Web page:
My initial reaction when I spied this news at ScreenDaily.com was "What memory-sucking liquid were they drinking?" According to the site, "Tokyo-based Pal Entertainment is producing a live-action version of Studio Ghibli animation Grave Of The Fireflies, to be directed by Taro Hyugaji." Originally released in Japan in 1988, Grave of the Fireflies is one of the most exquisite, emotionally wrenching films I've ever seen. It tells of a boy and his sister who are left homeless by fire bombing in 1945 and their desperate struggle for survival. Roger Ebert described the film as "an emotional experience so powerful that it forces a rethinking of animation."

Why remake it in live action? Ebert made a good argument for the advantages of animation with the material, based on a semi-autobiographical novel: "Live action would have been burdened by the weight of special effects, violence and action. Animation allows [director Isao] Takahata to concentrate on the essence of the story, and the lack of visual realism in his animated characters allows our imagination more play; freed from the literal fact of real actors, we can more easily merge the characters with our own associations." Bill Mousoulis at Senses of Cinema commented on the "heightened realist style" of the backdrops and other physical entities. He felt the "true magic" of the film lay in depicting the children's reactions, making it "a humanist masterpiece."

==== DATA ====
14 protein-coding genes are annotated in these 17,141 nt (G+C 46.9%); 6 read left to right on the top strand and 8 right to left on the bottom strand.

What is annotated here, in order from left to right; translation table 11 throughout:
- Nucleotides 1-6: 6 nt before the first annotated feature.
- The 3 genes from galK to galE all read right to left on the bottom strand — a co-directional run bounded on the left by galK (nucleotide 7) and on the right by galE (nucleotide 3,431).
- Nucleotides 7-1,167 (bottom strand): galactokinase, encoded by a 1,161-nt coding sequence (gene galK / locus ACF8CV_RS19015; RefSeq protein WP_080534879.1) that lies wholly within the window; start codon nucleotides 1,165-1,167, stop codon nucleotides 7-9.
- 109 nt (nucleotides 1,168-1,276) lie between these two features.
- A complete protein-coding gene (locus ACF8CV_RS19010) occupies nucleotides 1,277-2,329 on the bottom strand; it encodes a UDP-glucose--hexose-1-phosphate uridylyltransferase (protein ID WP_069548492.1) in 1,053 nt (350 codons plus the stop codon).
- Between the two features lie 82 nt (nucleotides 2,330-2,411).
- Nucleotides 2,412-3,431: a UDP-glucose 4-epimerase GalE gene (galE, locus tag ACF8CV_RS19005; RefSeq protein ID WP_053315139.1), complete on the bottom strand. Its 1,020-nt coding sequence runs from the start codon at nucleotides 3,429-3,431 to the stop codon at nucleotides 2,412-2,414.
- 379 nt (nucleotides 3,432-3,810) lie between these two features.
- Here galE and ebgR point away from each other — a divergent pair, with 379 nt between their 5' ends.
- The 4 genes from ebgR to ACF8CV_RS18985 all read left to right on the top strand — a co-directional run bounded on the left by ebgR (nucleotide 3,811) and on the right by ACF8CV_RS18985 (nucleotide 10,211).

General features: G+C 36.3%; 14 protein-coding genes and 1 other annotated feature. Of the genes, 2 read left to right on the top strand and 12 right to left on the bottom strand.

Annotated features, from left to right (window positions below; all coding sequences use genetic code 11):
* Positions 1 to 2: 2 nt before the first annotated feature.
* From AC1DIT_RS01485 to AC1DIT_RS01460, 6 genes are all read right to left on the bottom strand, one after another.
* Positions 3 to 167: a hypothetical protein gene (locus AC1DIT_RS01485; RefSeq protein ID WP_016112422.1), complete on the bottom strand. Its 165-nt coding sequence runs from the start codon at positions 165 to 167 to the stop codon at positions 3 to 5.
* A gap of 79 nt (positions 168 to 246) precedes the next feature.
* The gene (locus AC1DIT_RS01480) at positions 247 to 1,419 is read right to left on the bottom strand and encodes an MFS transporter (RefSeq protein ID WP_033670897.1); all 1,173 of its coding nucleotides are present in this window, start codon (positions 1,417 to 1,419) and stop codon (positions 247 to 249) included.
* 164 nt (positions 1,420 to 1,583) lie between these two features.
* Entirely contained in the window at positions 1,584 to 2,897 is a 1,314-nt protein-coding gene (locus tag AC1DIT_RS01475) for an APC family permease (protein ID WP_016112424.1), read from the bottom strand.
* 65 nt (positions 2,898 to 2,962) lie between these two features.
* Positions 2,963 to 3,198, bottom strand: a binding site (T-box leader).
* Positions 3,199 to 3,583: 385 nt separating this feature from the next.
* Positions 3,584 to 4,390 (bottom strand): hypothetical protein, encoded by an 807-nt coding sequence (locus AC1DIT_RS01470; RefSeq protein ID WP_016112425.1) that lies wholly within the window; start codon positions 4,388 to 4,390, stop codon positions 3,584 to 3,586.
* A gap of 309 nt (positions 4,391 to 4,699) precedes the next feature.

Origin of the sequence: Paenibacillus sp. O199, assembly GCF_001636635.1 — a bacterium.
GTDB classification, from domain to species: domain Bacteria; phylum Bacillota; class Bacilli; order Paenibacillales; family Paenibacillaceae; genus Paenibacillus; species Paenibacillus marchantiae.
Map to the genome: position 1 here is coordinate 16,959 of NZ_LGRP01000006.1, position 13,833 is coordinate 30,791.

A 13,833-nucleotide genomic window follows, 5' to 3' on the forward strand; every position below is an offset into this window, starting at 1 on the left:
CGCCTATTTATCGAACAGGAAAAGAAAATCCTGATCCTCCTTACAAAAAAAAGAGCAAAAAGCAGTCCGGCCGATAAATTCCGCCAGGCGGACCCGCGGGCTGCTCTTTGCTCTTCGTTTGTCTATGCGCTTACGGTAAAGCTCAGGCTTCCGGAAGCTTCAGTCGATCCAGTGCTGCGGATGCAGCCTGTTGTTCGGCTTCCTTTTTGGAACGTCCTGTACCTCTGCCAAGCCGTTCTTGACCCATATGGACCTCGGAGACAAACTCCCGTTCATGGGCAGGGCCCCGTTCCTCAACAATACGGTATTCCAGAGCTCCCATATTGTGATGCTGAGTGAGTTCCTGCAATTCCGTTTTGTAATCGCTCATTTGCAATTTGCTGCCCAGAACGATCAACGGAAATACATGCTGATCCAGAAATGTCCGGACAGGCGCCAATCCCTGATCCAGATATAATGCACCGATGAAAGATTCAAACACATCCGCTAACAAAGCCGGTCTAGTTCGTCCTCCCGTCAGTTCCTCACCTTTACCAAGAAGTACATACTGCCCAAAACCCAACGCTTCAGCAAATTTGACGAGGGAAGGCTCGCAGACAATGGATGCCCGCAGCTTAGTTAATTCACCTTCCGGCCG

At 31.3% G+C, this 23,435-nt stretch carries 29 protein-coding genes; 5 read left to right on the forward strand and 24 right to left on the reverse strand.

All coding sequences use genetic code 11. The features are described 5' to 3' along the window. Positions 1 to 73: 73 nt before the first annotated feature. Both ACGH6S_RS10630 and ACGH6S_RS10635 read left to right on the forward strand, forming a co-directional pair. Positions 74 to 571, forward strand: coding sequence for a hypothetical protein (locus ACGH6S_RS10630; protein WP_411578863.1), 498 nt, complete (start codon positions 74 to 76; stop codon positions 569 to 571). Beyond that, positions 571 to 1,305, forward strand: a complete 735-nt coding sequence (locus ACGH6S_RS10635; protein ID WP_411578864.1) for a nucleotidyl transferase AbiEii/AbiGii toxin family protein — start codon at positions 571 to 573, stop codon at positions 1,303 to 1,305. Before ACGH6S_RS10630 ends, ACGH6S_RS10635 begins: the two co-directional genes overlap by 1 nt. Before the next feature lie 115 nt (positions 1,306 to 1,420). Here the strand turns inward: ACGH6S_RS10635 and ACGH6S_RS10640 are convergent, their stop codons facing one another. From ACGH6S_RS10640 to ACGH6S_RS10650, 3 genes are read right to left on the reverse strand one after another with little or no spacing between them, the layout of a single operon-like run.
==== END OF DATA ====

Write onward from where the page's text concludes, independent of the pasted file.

Nonetheless, this will be the second live action remake of the story. In commemoration of the 60th anniversary of the end of World War II, NTV in Japan produced a version that aired in 2005, relating the story from the point of view of the children's aunt. Taro Hyugaji, the director of the new planned version, previously made Portrait of the Wind, a contemporary drama. He certainly has his work cut out for him.